It is essential that we find ways to breathe life into that which reminds us of our power, our humanity, our compassion, and our interdependence.
How is your spirit—your body and mind and heart—these days? It’s early in the new year and already there has been so much tragedy. Terrifying hate crimes, devastating fires in Australia, escalating conflict with Iran, daily breaking news on the president’s impeachment. Honestly, I don’t know what more might have happened between me writing this and you receiving it. That’s how difficult these times are.
It’s okay if you are feeling overwhelmed, anxious, or depressed. We are all holding a lot right now. Given this, it matters that we ask ourselves and one another, how are you caring for your spirit?
I don’t know the origins of this teaching, but I heard Unitarian Universalist minister the Rev. Harry Scholefield say he began every day with an hour of spiritual practice. He said he did this every day, unless he was really overwhelmed. In that case, he did it for two hours. Imperfectly, I try to follow the meaning of this lesson. When I do, I find I am more prepared to meet the day from a foundation of what is most dear to me: the values of compassion, generosity, integrity, and courage.
2020 marks the ten-year anniversary of the passage of Arizona Senate bill SB 1070—a caustic anti-immigrant bill that sought to make the unconstitutional practices of Sheriff Joe Arpaio state law. The passage of that bill led to some of the most intense events in the decade-long campaign to stop Arpaio’s abuses. Thinking back, I remember how it was the pressures of 2010 that got me back to my daily spiritual practice. The intensity of that campaign forced me back to the cushion—back to my spiritual practice.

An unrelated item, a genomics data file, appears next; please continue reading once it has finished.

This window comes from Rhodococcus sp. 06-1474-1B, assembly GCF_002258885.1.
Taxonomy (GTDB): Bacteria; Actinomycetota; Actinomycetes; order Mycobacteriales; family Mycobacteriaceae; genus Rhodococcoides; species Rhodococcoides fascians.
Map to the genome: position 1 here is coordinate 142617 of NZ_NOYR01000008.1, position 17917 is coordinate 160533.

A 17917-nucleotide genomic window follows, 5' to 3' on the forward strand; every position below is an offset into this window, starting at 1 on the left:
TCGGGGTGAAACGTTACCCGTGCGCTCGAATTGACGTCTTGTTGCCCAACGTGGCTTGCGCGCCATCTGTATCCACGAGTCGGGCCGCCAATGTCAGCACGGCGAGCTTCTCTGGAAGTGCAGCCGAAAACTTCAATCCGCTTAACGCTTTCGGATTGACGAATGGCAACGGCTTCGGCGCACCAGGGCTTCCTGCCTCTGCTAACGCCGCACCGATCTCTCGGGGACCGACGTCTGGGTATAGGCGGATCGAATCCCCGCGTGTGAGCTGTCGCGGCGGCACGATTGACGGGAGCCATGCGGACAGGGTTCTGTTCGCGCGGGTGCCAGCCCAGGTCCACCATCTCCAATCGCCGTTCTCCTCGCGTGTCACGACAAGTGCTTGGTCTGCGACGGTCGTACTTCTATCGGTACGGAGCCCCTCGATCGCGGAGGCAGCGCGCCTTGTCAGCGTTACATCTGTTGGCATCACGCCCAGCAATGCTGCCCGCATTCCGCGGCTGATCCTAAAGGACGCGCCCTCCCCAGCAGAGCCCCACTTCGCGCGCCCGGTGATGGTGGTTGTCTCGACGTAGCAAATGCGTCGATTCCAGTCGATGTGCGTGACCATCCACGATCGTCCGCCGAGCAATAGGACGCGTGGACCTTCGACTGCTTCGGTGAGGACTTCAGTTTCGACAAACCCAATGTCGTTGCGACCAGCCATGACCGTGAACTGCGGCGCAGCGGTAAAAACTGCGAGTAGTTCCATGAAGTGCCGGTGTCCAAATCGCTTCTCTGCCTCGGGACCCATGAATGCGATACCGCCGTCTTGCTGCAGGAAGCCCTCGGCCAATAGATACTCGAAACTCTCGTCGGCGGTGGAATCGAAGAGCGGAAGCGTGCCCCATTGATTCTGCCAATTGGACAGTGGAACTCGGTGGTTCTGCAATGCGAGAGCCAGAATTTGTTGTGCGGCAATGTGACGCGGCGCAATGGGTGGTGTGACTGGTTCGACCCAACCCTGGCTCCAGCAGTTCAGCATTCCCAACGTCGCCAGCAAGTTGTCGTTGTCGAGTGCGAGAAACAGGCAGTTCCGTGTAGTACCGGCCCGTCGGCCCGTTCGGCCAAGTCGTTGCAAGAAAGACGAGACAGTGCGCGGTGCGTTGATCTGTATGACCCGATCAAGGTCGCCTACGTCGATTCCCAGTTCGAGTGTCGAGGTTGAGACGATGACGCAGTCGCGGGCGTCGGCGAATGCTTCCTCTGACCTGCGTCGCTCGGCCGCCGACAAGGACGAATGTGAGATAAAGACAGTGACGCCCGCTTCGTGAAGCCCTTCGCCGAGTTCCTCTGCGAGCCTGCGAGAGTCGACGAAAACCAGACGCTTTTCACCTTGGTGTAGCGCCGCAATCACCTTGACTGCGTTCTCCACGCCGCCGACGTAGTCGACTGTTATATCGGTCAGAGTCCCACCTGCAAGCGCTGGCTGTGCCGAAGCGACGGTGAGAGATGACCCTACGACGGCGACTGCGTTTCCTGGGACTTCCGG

I also remember my congregation at the time, who were deeply a part of this work, focusing on spiritual practice, theology, and themes of compassion, forgiveness, humility, generosity, joy, and hope. This felt critical to nurturing resiliency to stay in the struggle. So many knew the injustice and pain personally. What we needed was to feel the strength of our values, to feel the care of a deeply connected community, to celebrate the wholeness and possibility of the conditions we were fighting for and trying to bring to life.
I see how hard so many of you are working for justice. I know those of you in congregational leadership—whether staff, volunteer leaders, or teachers—have to give so much to care for your people. Many of you are doing this beyond the congregation, in the larger community or in your workplace. How do we lead and offer hope and care when our own hearts are broken? How do we maintain our energy and keep showing up when we ourselves are weary? How are you caring for your spirit?
There is not one right way to care for your spirit, but making time for it is important. I remember a Buddhist friend who would recite the names of the Buddha during subway rides. And a father of two teenagers, who any time he had to wait—which was often—would take the time to focus on his breath and welcome the stillness. For me, it is getting up before the rest of my household to sit with poetry or in meditation. And it is being with people I love and sharing the joy of friendship, music, and stories that help us connect with what is good in life.
These times are overwhelming. The impact—and often the intention—of chaotic and shocking times is to make us feel overwhelmed, isolated, and powerless. In these times, it is essential that we find ways—in how we gather, in how we worship, and individually in practice—to breathe life into that which reminds us of our power, our humanity, our compassion, and our interdependence. In these times, it is crucial that our communities engage in the practices and spirit that feed the resilience we need to stay connected and engaged in the work of nurturing a world of justice and peace.
How are you caring for your spirit?
Yours in love,
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The Rev. Dr. Susan Frederick-Gray is the ninth president of the Unitarian Universalist Association (UUA). She was elected in June 2017 to a six-year term after serving congregations in Phoenix, Arizona; Youngstown, Ohio; and Nashville, Tennessee. She lives with her husband, the Rev. Brian Frederick-Gray, and their son.